Trying to understand this piece of code:
if [ -f /etc/bashrc ]; then . /etc/bashrc fi
I'm not sure what the -f means exactly.
The relevant man page to check for this is that of the shell itself,
-f is functionality that the shell provides, it's a bash built-in.
On my system (CentOS 7), the fine man page covers it. The
grep may not give the same results on other distributions. Nevertheless, if you run
man bash and then search for '-f' it should give the results you require.
$ man bash | grep -A1 '\-f file$' -f file True if file exists and is a regular file. $
In short, the piece of code will source
/etc/bashrc file if it exists, and the existence is verified by
[ command to which
-f is an operator/parameter.
if...then...else...fi statement in shell scripting evaluates exit status of commands - 0 on success. So it's proper to do something like this:
if ping -c 4 google.com; then echo "We have a connection!" fi
The command, in your case, is
[ which is also known as
test command. So it'd be perfectly valid to do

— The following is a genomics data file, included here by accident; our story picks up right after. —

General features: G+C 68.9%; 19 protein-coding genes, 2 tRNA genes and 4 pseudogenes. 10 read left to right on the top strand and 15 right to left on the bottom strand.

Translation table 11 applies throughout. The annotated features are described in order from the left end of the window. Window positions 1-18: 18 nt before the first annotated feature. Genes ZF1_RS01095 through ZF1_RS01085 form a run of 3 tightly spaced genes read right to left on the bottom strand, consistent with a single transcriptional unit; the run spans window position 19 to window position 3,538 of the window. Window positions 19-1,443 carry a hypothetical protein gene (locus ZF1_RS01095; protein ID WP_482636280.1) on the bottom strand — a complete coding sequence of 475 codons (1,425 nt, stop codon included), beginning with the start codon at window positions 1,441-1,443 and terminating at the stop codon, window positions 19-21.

if test -f /etc/bashrc; then . /etc/bashrc fi
The -f flag verifies two things: the provided path exists and is a regular file. If
/etc/bashrc is in fact a directory or missing, test should return non-zero exit status to signal failure
This command originally was a separate command, that is not part of shell's built-in commands. Nowadays, most Bourne-like shells have it as built-in, and that's what shell will use.
On a side note, the
/etc/bashrc seems like unnecessary extra file that your admin or original author of the code snippet is using. There exists
/etc/bash.bashrc, which is intended as system-wide rc-file for bash, so one would expect that to be used.